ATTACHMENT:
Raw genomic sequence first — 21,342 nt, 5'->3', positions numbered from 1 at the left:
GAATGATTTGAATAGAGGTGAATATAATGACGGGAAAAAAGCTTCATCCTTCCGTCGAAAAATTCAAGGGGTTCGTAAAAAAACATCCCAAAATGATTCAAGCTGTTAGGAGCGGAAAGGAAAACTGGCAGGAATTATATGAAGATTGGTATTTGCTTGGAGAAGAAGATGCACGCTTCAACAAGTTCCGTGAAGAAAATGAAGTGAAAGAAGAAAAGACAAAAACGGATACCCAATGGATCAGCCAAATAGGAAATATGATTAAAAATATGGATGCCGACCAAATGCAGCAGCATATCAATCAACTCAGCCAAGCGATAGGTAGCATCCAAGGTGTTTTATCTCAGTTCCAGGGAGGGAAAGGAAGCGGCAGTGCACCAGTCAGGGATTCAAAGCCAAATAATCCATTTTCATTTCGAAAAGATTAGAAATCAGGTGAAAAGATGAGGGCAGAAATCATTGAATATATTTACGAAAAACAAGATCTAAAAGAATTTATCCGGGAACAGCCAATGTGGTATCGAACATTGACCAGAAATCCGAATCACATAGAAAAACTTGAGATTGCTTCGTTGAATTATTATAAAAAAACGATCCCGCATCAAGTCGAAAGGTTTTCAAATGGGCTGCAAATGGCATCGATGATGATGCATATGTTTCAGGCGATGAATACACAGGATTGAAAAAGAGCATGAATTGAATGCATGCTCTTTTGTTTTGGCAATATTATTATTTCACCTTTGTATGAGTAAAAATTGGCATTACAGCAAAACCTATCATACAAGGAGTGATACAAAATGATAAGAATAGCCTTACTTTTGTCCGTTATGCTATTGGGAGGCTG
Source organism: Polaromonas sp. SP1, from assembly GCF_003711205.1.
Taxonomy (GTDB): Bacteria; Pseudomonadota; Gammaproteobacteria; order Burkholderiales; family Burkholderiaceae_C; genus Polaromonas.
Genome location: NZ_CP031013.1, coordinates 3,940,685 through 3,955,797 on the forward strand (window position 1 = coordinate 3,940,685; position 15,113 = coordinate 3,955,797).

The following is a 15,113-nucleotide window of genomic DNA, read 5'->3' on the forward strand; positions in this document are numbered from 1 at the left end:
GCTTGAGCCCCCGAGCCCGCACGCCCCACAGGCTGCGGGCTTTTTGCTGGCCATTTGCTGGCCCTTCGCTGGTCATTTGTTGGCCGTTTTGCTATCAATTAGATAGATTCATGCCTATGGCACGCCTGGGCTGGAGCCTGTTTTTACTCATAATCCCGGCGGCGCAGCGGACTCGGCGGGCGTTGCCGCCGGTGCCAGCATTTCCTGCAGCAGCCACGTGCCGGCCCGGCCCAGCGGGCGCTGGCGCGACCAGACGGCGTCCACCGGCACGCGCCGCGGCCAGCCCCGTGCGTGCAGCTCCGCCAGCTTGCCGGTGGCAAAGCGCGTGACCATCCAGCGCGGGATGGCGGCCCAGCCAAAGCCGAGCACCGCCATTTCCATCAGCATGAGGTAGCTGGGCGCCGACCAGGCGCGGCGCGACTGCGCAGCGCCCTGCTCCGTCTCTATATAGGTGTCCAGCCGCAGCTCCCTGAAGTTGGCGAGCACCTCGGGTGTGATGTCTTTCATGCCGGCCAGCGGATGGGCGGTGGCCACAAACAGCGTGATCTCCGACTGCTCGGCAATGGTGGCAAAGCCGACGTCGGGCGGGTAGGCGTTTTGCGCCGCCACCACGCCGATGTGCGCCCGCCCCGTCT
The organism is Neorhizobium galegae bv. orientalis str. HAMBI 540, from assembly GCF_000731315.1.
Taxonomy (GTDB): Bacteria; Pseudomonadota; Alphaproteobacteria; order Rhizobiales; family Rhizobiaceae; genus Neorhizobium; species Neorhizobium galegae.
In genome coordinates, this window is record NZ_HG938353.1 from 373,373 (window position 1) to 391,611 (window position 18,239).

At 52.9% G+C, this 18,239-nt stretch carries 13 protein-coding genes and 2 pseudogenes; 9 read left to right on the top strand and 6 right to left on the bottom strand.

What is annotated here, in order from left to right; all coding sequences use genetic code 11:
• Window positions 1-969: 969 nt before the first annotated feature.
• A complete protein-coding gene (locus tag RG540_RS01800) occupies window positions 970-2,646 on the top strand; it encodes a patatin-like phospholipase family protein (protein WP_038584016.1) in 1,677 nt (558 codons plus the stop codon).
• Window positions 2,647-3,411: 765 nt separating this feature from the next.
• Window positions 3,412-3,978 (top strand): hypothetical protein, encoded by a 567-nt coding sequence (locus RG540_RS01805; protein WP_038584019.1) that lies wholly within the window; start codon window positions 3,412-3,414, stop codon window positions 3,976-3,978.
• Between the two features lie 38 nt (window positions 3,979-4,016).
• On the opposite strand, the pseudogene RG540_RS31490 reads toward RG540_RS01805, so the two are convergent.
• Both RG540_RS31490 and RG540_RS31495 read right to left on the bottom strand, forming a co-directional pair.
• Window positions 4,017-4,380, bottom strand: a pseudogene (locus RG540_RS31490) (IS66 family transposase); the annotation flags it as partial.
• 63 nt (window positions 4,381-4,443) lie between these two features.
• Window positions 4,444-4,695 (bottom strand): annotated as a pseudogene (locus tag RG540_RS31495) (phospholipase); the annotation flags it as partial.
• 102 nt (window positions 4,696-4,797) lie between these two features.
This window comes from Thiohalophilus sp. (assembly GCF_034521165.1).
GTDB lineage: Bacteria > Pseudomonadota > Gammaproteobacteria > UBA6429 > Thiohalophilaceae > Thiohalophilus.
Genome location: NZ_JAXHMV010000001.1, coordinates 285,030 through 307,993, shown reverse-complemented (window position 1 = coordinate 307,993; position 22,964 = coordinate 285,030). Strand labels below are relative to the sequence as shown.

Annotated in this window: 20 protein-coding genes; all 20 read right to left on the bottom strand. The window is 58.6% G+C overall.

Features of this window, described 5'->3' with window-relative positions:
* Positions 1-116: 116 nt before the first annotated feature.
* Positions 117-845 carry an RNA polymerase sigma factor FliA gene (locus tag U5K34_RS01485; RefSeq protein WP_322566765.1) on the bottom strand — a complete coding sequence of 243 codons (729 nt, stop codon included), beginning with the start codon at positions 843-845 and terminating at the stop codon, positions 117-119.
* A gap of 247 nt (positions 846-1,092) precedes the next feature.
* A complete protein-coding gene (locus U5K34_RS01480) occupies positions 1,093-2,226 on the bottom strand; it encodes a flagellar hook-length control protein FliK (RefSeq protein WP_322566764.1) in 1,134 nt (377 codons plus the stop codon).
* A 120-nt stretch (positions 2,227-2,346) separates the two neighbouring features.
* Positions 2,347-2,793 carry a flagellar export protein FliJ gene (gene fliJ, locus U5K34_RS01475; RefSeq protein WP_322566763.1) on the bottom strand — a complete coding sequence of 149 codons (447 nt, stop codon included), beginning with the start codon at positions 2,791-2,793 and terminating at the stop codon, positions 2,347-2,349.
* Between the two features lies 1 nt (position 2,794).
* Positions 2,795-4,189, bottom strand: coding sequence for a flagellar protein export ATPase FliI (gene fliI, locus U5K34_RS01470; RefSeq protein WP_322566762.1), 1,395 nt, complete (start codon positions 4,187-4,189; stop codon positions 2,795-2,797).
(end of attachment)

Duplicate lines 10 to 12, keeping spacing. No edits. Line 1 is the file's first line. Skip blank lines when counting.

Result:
In genome coordinates, this window is record NZ_HG938353.1 from 373,373 (window position 1) to 391,611 (window position 18,239).

At 52.9% G+C, this 18,239-nt stretch carries 13 protein-coding genes and 2 pseudogenes; 9 read left to right on the top strand and 6 right to left on the bottom strand.

What is annotated here, in order from left to right; all coding sequences use genetic code 11: